The joint Chinese-Israeli brand Qoros Auto prevailed in a lawsuit last week in Switzerland filed by Audi, which claimed the new car's name violates its right to use the letter Q on vehicles.
The Geneva court ruled on Feb 27 that Audi must pay 15,000 Swiss francs ($16,026) in costs to Qoros and rejected a temporary injunction requested by the German auto giant.
Audi contended the Qoros GQ3 infringes on its trademark right to the letter Q used on its SUVs.
The model made its debut on Tuesday at the Geneva International Motor Show.
However, Audi previously won a similar lawsuit in its homeland Germany. A Hamburg court ruling forced Qoros to change the name to the Qoros 3 Sedan.
"The letter Q is a protected part of our brand portfolio," according to an Audi executive quoted in the German newspaper Die Welt. "If another carmaker uses the letter Q for a nameplate, then this affects us of course."
But Qoros said in an announcement that "the GQ3 name has a clear definition, and will not lead to confusion with other car brands". The letter Q, it said, simply stands for Qoros.
The company added that GQ3 is just a temporary codename for the car, not the final name, which is still undecided.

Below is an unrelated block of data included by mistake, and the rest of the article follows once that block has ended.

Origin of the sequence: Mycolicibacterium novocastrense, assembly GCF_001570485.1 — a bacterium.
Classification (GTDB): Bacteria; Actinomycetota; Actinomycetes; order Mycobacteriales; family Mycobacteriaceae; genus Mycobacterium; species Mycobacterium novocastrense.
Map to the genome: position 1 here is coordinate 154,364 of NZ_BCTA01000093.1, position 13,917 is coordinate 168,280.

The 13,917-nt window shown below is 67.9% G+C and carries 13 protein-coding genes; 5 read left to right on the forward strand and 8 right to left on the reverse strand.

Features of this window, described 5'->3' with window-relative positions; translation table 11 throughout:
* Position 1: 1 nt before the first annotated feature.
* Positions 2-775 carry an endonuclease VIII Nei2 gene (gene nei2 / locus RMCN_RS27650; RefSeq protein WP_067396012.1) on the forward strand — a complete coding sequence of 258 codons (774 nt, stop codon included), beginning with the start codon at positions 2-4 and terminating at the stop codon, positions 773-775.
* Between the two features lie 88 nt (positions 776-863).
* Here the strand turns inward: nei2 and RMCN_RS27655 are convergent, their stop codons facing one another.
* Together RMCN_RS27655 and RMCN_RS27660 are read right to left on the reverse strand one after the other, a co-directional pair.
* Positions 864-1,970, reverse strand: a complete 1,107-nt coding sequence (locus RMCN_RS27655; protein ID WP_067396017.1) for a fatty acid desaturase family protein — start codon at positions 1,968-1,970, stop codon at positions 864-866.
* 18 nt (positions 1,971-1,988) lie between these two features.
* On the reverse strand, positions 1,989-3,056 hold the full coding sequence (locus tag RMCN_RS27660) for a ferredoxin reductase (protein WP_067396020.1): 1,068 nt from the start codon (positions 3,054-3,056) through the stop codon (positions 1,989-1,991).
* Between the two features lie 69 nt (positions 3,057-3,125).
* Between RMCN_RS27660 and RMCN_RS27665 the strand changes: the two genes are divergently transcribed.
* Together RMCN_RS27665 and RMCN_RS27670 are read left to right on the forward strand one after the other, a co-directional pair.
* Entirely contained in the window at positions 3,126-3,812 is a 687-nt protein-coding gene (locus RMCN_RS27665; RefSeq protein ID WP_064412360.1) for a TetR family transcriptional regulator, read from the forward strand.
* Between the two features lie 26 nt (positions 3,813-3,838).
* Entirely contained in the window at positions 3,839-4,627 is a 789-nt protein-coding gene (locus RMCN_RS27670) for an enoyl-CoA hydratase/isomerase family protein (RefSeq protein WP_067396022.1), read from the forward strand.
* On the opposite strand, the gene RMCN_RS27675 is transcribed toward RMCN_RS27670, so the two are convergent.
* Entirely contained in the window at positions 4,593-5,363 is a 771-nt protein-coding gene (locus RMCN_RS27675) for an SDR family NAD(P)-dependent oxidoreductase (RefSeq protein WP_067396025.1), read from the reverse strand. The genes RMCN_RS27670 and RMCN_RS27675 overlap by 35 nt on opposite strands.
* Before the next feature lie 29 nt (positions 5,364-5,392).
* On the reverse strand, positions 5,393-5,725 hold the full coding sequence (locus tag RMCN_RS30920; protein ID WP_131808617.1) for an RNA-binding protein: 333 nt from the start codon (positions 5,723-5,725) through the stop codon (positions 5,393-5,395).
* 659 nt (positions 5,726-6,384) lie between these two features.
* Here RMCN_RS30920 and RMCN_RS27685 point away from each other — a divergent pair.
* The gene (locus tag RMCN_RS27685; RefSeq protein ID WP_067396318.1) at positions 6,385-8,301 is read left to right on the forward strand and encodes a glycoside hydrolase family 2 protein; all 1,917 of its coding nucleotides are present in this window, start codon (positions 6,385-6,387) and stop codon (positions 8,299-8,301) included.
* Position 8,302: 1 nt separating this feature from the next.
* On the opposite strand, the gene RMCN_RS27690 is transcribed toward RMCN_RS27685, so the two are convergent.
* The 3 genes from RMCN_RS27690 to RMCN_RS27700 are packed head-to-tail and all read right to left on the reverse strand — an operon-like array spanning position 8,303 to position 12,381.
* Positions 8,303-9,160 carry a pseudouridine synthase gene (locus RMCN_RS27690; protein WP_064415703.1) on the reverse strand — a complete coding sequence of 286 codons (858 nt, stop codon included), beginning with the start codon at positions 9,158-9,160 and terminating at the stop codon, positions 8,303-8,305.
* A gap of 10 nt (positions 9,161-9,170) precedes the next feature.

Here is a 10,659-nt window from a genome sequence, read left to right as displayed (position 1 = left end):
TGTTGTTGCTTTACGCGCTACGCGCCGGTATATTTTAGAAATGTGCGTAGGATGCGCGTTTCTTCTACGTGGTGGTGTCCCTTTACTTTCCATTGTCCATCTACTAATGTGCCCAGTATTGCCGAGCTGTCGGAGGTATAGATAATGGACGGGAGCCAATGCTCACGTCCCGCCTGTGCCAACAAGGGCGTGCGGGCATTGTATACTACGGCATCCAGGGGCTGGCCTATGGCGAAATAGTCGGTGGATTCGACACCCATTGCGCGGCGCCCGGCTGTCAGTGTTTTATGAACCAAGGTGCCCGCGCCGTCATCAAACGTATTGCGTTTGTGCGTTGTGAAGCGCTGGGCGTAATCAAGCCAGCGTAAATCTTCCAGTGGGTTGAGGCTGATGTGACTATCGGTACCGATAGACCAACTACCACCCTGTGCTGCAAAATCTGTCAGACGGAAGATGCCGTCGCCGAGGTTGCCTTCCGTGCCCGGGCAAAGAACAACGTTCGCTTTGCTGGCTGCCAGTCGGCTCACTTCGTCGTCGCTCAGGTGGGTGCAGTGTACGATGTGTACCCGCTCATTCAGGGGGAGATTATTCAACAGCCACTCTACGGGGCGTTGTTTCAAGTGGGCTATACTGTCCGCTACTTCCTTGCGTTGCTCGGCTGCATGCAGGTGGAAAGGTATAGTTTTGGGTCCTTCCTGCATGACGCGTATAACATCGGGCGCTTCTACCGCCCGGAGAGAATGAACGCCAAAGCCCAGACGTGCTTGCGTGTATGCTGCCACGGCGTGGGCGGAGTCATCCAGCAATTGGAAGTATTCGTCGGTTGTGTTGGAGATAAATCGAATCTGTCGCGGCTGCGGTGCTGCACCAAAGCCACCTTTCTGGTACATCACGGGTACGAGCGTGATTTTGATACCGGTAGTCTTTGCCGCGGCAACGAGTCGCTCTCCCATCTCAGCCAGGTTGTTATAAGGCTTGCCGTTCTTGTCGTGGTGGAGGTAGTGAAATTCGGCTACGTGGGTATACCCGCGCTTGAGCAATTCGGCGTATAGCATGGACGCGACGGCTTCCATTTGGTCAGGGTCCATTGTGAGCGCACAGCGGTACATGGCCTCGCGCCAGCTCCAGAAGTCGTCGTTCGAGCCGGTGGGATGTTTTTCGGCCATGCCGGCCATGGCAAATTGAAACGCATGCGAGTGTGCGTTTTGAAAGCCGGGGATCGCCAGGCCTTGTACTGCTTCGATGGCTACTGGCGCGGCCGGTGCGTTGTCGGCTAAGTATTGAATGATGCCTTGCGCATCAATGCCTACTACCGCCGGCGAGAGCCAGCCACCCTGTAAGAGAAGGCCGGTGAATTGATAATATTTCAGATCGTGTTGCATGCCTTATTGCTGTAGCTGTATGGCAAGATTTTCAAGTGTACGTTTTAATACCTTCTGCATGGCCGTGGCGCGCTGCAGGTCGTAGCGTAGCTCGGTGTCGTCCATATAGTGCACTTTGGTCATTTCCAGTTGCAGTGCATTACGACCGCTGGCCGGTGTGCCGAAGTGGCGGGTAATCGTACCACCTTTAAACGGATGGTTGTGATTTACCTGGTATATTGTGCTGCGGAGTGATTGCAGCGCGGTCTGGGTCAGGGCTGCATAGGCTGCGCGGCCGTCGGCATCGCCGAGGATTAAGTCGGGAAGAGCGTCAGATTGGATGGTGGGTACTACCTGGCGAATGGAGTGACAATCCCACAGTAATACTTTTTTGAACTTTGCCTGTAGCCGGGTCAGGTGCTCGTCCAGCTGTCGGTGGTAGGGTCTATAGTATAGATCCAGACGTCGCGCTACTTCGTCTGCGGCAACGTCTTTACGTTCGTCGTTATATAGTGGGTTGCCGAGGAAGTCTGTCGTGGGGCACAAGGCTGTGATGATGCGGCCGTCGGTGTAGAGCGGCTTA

The Audi challenge surprised Qoros because it seemed a U-turn from Audi's attitude a year before.
In February 2012, Qoros filed applications for a number of trademarks including the GQ3 with the Office for Harmonization in the Internal Market - the EU's trademark authority - which notified Audi during the review period.
At the time, Audi objected the RQ3 and RQ5 trademark applications, but "raised no objection, nor expressed any concern" about the GQ3 name, said Qoros spokesman Eric Geers.
Five months later, the GQ3 trademark was granted to Qoros.
Some European analysts said that the legal dispute is about more than just letters. Audi actually wants to "keep Qoros down", Die Welt newspaper noted.
"Is Audi scared of Chinese Qoros?" asked Sebastian Viehmann, editor of German news website Focus Online.
Qoros Auto is a 50-50 partnership formed in 2007 between Anhui-headquartered Chery Automobile Co and Israel Corp - the largest holding company in its namesake country - to produce a new brand of car for sale in China and overseas.
"Qoros 3 models - saloon, estate, hatchback and crossover - are aimed squarely at the heart of the European lower-medium sector," Mark Bursa, a motoring industry analyst and former Financial Times editor, told auto news portal Just-auto.com. "Obvious competitors would be the Skoda Octavia or Audi A3 Sportback."
Some Chinese industry insiders said that the lawsuit could have backfired, generating "free advertising" in the European market for Qoros through the amount of attention it created.
Qoros also defended its brand name in the Hamburg court last year against Korean automaker Kia, which launched its new Quoris model in July.
The court found that both Qoros and Quoris models in the same car market would cause consumer confusion and issued a preliminary injunction against Kia.
(China Daily 03/06/2013 page17)